In 2016, nearly 46,000 international scientists were working in German research institutions. The good news is that recently, there have been more researchers in STEM subjects (science, technology, engineering and mathematics). In recent years, the number of scientists doing research in the fields of mathematics, science and engineering increased steadily (source: DAAD, 2019). As a highly specialised centre of industry, Germany needs your know-how to develop innovative strength and international competitiveness.
Immigration plays an important role in the German society. Learn more about the immigration flow in Germany.
Germany is known for being a good place to live and work in and therefore is more attractive for immigrants than ever. Since 1950 there have only been a few years in which more people emigrated from than immigrated to Germany. German reunification in 1990 paved the way for high immigration figures, which peaked in 1992. The positive balance of the following years was due to a favourable economic situation and continuing stability on the labour market. The only downward trend was experienced during the global recession in 2008 and 2009. In both these years net migration was negative for the first time since 1984.
The gap between immigration and emigration increased between the years 2010 and 2015. The high positive migration balance of foreigners in 2015, which is also due to the high number of refugees, decreased in 2016. In conclusion, more and more people are coming to Germany to pursue their professional career.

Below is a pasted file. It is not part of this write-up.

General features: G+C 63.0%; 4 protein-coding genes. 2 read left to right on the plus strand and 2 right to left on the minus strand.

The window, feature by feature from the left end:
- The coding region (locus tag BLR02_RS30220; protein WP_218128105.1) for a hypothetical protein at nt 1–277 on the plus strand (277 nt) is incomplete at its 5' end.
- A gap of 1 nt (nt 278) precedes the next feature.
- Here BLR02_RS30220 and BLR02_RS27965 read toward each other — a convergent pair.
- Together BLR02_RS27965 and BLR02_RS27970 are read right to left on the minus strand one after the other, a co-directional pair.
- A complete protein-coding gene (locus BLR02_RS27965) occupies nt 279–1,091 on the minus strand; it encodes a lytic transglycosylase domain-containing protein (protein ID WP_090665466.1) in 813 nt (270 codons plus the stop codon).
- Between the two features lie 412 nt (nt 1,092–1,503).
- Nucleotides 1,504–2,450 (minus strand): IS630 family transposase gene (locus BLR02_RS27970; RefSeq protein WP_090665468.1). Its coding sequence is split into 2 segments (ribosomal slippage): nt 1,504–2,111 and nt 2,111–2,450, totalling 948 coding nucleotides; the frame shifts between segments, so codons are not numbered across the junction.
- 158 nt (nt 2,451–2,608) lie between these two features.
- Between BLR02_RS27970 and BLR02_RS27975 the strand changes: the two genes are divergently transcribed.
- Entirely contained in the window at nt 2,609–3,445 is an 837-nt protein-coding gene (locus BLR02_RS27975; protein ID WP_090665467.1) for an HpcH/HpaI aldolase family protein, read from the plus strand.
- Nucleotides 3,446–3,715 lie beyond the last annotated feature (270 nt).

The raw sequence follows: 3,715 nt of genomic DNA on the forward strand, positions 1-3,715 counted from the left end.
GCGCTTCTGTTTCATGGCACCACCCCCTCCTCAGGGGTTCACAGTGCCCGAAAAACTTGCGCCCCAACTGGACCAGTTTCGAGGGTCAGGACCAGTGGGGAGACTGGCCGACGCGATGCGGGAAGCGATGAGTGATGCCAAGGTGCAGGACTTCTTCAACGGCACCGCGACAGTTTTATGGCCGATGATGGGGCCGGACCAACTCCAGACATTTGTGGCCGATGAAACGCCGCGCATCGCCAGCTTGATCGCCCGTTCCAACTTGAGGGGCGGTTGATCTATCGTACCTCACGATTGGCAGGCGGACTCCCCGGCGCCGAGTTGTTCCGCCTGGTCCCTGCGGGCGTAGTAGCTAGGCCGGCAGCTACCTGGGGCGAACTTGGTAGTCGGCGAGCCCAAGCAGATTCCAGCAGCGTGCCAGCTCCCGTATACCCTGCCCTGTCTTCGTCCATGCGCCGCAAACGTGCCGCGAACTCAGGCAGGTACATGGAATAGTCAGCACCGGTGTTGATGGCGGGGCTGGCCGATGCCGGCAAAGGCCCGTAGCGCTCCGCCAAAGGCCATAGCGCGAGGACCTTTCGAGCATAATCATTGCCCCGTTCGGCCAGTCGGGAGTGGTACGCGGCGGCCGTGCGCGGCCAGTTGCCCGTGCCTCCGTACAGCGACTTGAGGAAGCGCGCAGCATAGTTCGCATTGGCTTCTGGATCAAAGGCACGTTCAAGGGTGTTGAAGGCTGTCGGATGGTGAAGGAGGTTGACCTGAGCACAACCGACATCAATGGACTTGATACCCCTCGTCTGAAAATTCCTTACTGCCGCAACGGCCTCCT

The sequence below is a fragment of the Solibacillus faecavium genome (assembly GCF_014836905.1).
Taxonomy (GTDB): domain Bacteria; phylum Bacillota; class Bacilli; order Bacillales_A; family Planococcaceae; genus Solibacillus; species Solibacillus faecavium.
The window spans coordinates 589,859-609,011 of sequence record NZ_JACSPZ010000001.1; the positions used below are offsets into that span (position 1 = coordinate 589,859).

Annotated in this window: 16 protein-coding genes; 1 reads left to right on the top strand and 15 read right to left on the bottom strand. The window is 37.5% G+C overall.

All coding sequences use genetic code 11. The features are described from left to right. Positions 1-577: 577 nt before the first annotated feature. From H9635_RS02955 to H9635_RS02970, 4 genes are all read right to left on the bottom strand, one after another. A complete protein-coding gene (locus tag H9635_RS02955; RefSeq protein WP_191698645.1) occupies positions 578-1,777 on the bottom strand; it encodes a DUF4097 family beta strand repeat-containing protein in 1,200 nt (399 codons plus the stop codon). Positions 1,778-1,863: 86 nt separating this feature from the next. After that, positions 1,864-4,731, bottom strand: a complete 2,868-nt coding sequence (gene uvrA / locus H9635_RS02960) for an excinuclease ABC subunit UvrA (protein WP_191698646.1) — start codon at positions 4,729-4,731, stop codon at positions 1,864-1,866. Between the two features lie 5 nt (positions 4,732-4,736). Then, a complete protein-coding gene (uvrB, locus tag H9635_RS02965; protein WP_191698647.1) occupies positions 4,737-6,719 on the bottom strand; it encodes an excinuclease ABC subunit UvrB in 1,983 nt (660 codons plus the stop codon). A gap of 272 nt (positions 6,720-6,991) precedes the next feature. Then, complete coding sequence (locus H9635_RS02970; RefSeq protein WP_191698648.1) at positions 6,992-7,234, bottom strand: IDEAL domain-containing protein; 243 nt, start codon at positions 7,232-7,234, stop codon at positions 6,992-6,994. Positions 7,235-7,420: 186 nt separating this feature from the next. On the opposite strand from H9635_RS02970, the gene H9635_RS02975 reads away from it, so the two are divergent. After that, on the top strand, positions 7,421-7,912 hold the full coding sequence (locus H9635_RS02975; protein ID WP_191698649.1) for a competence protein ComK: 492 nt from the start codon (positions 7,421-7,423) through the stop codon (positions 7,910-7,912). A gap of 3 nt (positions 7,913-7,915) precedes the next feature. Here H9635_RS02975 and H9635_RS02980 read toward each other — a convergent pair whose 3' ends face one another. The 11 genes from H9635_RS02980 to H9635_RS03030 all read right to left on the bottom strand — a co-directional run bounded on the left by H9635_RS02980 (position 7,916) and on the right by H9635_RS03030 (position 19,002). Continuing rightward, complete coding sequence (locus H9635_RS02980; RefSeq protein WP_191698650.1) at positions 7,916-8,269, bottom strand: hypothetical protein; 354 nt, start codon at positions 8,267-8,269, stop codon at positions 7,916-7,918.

Young immigrants in particular come to Germany, which could close the expected gap caused by the low birth rate. As of 2021, 83,2 million people are living in Germany, averaging at 44,7 years of age. Given the low birth rates, the younger people in Germany cannot replace their parents' generation quantitively. Because they are typically younger than the average German, immigrants could close this demographic gap by remaining on the German labour market for a long time to come, palliating the shortage of qualified workers and contributing to prosperity and economic success, if they have the suitable qualifications.
More and more immigrants of working age have a higher education degree. The qualification profile of immigrants has been changing significantly for some years now. The proportion of people aged 25 to 65 with migration experience of their own and an academic degree rose from 2005 to 2016 to such an extent that it was roughly the same as the share of the total population in Germany at the same age. Thus, the qualification structure of the immigrants does not differ notably from the total population in Germany anymore. The fact that more and more academics go to Germany can be explained by the simplified immigration for this group.